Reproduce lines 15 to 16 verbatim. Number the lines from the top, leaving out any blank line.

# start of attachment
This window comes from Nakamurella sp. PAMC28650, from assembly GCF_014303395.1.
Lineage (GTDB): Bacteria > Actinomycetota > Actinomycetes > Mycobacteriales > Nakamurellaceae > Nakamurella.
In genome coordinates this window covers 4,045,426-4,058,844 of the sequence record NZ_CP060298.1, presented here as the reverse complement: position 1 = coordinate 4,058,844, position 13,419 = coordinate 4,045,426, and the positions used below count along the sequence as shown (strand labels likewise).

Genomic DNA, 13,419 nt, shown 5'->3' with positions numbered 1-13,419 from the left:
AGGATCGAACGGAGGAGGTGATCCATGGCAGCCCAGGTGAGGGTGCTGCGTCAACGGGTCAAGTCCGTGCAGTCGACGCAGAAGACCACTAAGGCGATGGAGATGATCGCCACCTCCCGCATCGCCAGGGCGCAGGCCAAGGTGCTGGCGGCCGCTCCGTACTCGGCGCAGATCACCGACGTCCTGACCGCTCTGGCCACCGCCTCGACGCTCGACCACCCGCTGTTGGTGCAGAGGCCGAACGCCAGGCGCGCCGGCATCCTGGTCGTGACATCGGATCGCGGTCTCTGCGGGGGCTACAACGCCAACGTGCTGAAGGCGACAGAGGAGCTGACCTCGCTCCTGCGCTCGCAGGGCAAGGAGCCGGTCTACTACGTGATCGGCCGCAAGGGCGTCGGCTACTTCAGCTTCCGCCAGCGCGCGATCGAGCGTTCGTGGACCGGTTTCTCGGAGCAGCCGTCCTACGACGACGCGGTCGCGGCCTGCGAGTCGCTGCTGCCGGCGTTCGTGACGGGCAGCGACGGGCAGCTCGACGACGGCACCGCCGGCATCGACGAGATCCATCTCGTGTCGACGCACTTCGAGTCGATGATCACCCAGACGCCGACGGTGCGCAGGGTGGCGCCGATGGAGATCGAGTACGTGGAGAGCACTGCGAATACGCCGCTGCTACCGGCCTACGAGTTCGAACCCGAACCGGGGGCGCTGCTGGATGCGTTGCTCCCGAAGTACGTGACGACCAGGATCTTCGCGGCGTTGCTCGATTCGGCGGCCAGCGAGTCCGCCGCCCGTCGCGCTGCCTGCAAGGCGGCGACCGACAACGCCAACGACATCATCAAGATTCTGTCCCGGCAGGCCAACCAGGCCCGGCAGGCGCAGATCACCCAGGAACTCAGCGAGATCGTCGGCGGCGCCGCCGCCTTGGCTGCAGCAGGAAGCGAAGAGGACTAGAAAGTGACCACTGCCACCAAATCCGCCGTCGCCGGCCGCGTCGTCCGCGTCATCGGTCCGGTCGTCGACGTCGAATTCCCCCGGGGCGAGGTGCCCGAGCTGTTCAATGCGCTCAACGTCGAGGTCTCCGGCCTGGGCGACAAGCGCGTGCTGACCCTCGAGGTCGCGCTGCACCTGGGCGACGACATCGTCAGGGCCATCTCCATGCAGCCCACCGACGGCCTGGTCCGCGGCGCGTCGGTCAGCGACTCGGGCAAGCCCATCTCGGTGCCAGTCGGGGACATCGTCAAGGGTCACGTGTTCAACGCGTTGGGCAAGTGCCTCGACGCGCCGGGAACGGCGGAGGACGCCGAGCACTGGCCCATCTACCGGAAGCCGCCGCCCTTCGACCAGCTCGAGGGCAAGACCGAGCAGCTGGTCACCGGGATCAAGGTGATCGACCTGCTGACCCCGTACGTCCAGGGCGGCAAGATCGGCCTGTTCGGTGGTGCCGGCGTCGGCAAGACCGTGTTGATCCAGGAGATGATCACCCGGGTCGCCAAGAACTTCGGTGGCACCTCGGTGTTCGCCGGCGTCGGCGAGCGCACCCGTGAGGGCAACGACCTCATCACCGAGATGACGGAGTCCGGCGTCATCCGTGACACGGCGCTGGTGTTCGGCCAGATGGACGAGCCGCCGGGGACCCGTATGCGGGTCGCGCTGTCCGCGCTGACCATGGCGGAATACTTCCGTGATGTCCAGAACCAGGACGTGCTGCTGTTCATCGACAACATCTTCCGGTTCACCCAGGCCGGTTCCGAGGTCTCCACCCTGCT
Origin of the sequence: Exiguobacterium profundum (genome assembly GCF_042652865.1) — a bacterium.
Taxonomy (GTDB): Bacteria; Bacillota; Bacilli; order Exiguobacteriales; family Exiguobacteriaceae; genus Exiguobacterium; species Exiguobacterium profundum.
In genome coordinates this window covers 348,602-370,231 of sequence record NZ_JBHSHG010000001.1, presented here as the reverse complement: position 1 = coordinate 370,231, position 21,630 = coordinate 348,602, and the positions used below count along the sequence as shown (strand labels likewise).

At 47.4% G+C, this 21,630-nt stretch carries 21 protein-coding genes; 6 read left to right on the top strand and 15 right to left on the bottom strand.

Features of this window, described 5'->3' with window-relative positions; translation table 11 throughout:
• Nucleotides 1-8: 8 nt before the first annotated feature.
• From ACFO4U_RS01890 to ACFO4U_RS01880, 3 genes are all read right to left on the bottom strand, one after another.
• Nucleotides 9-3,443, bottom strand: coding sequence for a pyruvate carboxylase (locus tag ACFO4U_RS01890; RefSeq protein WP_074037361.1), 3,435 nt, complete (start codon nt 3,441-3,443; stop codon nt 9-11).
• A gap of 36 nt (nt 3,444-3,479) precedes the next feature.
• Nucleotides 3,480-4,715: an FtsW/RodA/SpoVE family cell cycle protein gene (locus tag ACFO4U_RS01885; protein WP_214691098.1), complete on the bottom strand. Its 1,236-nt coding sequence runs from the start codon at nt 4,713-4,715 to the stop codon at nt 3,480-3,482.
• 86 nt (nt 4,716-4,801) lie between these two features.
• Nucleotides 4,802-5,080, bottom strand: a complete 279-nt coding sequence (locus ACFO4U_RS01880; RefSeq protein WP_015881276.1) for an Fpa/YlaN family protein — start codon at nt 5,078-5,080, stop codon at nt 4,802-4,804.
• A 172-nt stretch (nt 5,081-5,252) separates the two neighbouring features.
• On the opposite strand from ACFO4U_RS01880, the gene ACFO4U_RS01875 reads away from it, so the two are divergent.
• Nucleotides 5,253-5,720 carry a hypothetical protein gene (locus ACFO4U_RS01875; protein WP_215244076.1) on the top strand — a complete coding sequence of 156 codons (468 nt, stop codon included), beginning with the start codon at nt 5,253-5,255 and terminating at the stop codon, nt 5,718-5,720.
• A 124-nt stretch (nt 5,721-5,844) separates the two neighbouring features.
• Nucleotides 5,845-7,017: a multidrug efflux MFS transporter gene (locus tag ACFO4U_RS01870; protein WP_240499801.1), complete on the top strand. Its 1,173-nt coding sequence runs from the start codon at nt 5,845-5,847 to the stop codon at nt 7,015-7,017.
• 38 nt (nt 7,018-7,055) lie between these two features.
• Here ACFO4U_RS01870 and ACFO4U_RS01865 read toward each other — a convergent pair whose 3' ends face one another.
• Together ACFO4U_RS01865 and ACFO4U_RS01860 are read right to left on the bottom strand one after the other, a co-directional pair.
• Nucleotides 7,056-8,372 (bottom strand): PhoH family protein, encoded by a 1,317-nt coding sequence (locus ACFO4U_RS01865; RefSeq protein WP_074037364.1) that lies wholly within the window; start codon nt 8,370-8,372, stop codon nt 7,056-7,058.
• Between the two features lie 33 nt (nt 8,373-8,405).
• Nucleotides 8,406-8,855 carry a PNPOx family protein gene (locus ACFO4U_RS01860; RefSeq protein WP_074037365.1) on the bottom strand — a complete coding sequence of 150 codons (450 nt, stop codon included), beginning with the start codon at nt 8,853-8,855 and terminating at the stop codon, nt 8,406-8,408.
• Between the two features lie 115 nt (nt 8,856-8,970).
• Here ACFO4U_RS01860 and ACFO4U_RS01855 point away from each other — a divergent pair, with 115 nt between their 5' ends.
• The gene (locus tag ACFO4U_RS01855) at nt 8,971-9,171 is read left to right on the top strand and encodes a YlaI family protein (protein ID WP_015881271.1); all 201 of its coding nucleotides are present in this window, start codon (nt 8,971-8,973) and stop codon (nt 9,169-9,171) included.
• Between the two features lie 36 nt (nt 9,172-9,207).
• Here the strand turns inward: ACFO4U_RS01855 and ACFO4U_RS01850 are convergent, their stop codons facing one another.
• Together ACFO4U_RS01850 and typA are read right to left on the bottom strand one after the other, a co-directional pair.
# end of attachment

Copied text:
• Nucleotides 3,480-4,715: an FtsW/RodA/SpoVE family cell cycle protein gene (locus tag ACFO4U_RS01885; protein WP_214691098.1), complete on the bottom strand. Its 1,236-nt coding sequence runs from the start codon at nt 4,713-4,715 to the stop codon at nt 3,480-3,482.
• 86 nt (nt 4,716-4,801) lie between these two features.